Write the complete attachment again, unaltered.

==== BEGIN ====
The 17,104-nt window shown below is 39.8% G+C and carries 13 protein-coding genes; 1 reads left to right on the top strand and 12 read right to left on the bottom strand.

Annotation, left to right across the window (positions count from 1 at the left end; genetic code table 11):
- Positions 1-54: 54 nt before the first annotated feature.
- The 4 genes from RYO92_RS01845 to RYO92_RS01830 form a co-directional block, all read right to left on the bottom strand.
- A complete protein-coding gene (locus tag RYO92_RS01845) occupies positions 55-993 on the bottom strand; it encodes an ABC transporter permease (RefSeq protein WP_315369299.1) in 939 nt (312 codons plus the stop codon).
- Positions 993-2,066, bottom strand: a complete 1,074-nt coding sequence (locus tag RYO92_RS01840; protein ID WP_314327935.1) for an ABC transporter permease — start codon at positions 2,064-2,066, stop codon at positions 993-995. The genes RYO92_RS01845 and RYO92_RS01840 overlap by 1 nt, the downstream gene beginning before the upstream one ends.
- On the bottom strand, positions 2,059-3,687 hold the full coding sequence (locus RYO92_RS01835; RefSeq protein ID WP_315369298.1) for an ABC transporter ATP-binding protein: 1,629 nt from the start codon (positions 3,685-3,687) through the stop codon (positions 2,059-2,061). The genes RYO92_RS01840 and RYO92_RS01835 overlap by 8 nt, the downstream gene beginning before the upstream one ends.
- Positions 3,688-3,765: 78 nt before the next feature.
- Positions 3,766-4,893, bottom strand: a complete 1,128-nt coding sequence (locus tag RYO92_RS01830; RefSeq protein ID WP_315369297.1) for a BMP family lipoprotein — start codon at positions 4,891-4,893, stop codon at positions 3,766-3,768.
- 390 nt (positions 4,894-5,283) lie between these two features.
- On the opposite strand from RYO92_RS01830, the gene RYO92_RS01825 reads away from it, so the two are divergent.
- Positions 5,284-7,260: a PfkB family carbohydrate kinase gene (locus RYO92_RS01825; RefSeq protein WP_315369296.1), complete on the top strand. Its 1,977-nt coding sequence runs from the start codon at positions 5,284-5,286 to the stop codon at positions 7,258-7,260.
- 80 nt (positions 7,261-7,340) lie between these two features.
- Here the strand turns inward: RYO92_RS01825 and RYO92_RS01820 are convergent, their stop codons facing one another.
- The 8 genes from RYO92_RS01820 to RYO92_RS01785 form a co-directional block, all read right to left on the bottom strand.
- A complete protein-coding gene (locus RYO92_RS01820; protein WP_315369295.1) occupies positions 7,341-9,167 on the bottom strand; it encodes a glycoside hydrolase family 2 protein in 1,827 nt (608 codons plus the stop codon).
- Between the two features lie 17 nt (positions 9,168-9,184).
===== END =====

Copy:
The 17,104-nt window shown below is 39.8% G+C and carries 13 protein-coding genes; 1 reads left to right on the top strand and 12 read right to left on the bottom strand.

Annotation, left to right across the window (positions count from 1 at the left end; genetic code table 11):
- Positions 1-54: 54 nt before the first annotated feature.
- The 4 genes from RYO92_RS01845 to RYO92_RS01830 form a co-directional block, all read right to left on the bottom strand.
- A complete protein-coding gene (locus tag RYO92_RS01845) occupies positions 55-993 on the bottom strand; it encodes an ABC transporter permease (RefSeq protein WP_315369299.1) in 939 nt (312 codons plus the stop codon).
- Positions 993-2,066, bottom strand: a complete 1,074-nt coding sequence (locus tag RYO92_RS01840; protein ID WP_314327935.1) for an ABC transporter permease — start codon at positions 2,064-2,066, stop codon at positions 993-995. The genes RYO92_RS01845 and RYO92_RS01840 overlap by 1 nt, the downstream gene beginning before the upstream one ends.
- On the bottom strand, positions 2,059-3,687 hold the full coding sequence (locus RYO92_RS01835; RefSeq protein ID WP_315369298.1) for an ABC transporter ATP-binding protein: 1,629 nt from the start codon (positions 3,685-3,687) through the stop codon (positions 2,059-2,061). The genes RYO92_RS01840 and RYO92_RS01835 overlap by 8 nt, the downstream gene beginning before the upstream one ends.
- Positions 3,688-3,765: 78 nt before the next feature.
- Positions 3,766-4,893, bottom strand: a complete 1,128-nt coding sequence (locus tag RYO92_RS01830; RefSeq protein ID WP_315369297.1) for a BMP family lipoprotein — start codon at positions 4,891-4,893, stop codon at positions 3,766-3,768.
- 390 nt (positions 4,894-5,283) lie between these two features.
- On the opposite strand from RYO92_RS01830, the gene RYO92_RS01825 reads away from it, so the two are divergent.
- Positions 5,284-7,260: a PfkB family carbohydrate kinase gene (locus RYO92_RS01825; RefSeq protein WP_315369296.1), complete on the top strand. Its 1,977-nt coding sequence runs from the start codon at positions 5,284-5,286 to the stop codon at positions 7,258-7,260.
- 80 nt (positions 7,261-7,340) lie between these two features.
- Here the strand turns inward: RYO92_RS01825 and RYO92_RS01820 are convergent, their stop codons facing one another.
- The 8 genes from RYO92_RS01820 to RYO92_RS01785 form a co-directional block, all read right to left on the bottom strand.
- A complete protein-coding gene (locus RYO92_RS01820; protein WP_315369295.1) occupies positions 7,341-9,167 on the bottom strand; it encodes a glycoside hydrolase family 2 protein in 1,827 nt (608 codons plus the stop codon).
- Between the two features lie 17 nt (positions 9,168-9,184).